"by a malign stroke of fate....work there is now at a halt while the clapped-out buildings are brought up to scratch." So says Clive Aslet on the subject of DEFRA's indefinite and groundless hold-up of Bluetongue vaccine at the Merial plant on the Pirbright site. Writing in the Sunday Telegraph he says that when a vaccine for Bluetongue is finally ready, there is no doubt that it will be used.
"This ought to pave the way for foot and mouth vaccine to be used as a matter of course throughout Europe.He reminds readers that in those far-off days of August, it appeared that the Brown government had learnt the lessons of 2001. "Vaccination was talked of sympathetically. Since then, Defra has reverted to type" adding that it was the UK who pressed for Europe to be treated as a foot and mouth free zone in the first place and echoes what warmwell has always maintained,
"It is only the financial interest of a small number of livestock farmers - who would, for a time, be prevented from exporting their animals - that prevents vaccines from being used."It is cheering to find that there are commentators talking about the ethical dimension to so-called welfare culls of animals. ".. For the meat won't be sold in supermarkets (we consumers are said to be too finicky to buy it). It will be incinerated. Won't the Third World goggle at us in appalled disbelief?"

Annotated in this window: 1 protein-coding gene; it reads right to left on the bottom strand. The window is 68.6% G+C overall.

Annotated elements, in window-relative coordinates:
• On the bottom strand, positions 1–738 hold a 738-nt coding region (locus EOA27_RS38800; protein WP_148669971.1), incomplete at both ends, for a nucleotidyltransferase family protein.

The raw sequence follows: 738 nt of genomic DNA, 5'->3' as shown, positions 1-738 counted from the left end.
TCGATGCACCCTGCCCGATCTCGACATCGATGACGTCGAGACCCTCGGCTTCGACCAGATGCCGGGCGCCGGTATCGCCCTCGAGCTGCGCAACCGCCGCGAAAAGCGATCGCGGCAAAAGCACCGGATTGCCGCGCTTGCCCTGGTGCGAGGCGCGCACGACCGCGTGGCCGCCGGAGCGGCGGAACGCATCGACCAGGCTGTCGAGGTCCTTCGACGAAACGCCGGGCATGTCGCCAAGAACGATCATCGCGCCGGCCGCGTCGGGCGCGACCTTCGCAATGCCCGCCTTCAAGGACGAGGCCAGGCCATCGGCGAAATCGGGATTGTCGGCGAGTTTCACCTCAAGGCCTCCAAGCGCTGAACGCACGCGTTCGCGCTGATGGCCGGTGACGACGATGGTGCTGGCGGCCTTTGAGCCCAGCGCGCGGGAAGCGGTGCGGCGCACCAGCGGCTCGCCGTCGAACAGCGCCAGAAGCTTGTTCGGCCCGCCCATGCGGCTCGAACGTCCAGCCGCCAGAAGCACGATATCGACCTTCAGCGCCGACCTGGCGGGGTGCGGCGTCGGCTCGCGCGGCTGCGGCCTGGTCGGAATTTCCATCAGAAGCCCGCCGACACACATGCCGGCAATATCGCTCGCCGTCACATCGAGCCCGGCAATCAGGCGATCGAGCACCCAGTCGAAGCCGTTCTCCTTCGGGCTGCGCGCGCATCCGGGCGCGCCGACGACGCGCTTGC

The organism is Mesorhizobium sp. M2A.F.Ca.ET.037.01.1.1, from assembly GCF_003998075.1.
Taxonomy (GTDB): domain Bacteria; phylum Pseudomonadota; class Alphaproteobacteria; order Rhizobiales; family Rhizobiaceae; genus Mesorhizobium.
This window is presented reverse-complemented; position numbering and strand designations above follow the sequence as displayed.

Bluetongue hits goats in Holland
From ProMed update email
"...In a group of more than 100 goats, 10 have been found to be seriously sick. Up to now, it was not known if goats, infected with BTV-8, would develop a clinical disease.."The UK would do well to learn from our European neighbours.
We have, also in the Sunday Telegraph, the misleading headline "Bluetongue spreads from cattle to sheep" which suggests that cattle can pass the disease on to sheep. The article fails to explain clearly enough that the only vector is the midge. Bluetongue is not contagious and it is worrying that there are still journalists writing about animal disease in the UK who appear not understand much about it and who are in danger of misleading the public. Sheep can be infected only if an infected female midge feeds on it while in the viraemic stage. They cannot be infected by cattle.
Bluetongue outbreak detected in Denmark
Denmark has had its first case of Bluetongue - in a sheep herd near Sakskobing on the island of Lolland, south of Zealand, the European Commission said today (See Alertnet.) Denmark has reported this first case as an outbreak.
It will be remembered that the UK dithered from the time of its first case on September 22 until - finally - on September 28 Defra, in the person of Fred Landeg, accepted that the UK "had an outbreak".